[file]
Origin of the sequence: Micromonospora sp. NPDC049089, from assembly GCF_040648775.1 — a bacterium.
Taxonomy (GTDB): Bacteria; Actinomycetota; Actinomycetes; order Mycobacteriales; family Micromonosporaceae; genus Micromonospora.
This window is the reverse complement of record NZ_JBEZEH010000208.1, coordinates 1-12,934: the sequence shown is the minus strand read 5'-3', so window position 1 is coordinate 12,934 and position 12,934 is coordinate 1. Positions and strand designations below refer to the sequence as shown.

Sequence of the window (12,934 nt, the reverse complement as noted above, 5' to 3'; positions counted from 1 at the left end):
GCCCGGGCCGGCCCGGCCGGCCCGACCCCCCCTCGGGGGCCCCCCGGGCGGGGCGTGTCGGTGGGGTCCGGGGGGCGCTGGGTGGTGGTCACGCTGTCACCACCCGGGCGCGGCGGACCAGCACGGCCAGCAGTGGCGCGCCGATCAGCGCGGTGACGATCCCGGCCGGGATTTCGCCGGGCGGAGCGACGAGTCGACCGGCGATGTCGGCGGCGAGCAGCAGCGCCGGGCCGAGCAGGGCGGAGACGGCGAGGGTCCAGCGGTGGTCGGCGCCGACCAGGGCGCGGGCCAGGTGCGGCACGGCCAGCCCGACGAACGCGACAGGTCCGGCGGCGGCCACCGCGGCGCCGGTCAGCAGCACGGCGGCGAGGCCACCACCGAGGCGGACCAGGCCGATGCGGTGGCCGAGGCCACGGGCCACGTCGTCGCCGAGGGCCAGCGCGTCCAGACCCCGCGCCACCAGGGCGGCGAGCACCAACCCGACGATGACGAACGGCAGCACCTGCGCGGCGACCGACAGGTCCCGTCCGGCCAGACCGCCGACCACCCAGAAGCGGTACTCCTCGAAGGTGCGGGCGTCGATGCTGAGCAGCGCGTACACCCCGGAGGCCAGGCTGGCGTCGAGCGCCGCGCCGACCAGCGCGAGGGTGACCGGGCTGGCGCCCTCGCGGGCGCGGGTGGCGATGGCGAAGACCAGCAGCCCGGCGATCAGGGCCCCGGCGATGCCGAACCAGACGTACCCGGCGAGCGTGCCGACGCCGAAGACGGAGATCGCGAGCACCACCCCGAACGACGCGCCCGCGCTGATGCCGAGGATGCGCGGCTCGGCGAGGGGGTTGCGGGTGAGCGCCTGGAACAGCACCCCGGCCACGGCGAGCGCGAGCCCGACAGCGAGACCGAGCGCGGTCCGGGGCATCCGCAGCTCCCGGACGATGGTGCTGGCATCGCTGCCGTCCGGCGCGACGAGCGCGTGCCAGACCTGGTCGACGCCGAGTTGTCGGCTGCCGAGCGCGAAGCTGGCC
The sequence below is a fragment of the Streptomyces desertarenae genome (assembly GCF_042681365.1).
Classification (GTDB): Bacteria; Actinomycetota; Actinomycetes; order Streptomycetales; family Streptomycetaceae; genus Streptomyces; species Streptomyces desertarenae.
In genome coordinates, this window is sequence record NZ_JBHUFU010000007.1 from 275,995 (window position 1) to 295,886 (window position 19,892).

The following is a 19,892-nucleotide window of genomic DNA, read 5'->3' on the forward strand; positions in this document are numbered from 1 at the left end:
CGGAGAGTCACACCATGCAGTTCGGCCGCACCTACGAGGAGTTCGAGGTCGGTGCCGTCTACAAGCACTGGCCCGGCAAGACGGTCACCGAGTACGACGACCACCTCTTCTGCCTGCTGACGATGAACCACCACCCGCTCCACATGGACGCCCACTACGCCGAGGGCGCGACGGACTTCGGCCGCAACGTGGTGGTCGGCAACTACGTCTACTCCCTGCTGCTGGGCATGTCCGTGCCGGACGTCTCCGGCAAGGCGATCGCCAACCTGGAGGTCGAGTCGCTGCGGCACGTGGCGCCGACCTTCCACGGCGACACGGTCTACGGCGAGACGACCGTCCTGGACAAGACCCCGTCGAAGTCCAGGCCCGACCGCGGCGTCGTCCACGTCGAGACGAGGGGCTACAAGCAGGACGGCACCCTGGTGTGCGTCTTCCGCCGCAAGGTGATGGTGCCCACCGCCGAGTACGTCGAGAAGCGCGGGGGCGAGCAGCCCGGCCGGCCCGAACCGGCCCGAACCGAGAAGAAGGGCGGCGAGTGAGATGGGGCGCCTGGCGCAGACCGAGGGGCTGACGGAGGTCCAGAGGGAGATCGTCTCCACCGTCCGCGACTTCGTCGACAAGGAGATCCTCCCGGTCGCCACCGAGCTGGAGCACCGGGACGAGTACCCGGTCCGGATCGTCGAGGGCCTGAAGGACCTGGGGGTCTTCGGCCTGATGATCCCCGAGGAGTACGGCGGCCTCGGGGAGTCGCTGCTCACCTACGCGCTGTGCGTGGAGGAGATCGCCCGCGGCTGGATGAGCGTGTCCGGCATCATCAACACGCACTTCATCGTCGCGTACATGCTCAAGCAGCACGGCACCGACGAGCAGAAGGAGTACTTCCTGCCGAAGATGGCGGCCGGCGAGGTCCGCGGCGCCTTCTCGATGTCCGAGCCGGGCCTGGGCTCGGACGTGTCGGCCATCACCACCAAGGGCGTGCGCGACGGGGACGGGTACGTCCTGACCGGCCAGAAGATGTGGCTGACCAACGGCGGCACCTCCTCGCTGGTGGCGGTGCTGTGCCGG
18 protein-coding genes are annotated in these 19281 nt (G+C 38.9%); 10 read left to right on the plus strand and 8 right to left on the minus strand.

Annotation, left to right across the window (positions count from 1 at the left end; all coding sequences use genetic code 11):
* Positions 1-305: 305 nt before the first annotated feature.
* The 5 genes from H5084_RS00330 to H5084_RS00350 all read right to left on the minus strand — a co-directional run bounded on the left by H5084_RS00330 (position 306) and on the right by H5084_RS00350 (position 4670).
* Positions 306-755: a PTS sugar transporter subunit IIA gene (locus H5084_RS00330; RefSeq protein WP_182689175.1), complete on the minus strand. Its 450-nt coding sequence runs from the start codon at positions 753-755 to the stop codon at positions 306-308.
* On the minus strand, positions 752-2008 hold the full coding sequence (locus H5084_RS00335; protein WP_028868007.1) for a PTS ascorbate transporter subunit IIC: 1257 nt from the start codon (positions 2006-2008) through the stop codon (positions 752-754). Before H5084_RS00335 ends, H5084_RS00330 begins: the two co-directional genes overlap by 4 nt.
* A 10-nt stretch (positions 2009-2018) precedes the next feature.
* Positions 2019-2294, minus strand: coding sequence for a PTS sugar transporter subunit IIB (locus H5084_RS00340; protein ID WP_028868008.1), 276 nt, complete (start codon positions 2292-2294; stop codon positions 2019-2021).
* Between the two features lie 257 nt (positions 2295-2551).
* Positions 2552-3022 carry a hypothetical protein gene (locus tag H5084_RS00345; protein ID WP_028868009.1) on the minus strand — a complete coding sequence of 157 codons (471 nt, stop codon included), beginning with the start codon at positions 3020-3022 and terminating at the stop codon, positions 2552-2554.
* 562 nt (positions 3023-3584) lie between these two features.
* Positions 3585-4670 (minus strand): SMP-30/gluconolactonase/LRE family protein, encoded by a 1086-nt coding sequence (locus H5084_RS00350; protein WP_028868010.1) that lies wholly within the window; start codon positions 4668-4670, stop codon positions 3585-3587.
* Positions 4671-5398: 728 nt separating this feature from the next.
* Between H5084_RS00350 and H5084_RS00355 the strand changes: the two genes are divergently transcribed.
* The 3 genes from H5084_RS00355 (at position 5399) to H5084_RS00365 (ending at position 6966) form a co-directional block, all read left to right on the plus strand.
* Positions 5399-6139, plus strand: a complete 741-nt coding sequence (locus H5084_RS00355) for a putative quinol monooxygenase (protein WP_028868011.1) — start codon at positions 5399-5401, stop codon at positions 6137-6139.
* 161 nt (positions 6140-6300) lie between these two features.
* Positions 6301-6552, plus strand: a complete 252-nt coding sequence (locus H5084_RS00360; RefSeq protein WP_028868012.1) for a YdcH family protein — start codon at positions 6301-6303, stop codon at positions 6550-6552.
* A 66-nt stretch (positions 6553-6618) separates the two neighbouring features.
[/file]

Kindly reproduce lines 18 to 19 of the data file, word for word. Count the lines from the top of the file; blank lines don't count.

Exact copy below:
* Positions 2019-2294, minus strand: coding sequence for a PTS sugar transporter subunit IIB (locus H5084_RS00340; protein ID WP_028868008.1), 276 nt, complete (start codon positions 2292-2294; stop codon positions 2019-2021).
* Between the two features lie 257 nt (positions 2295-2551).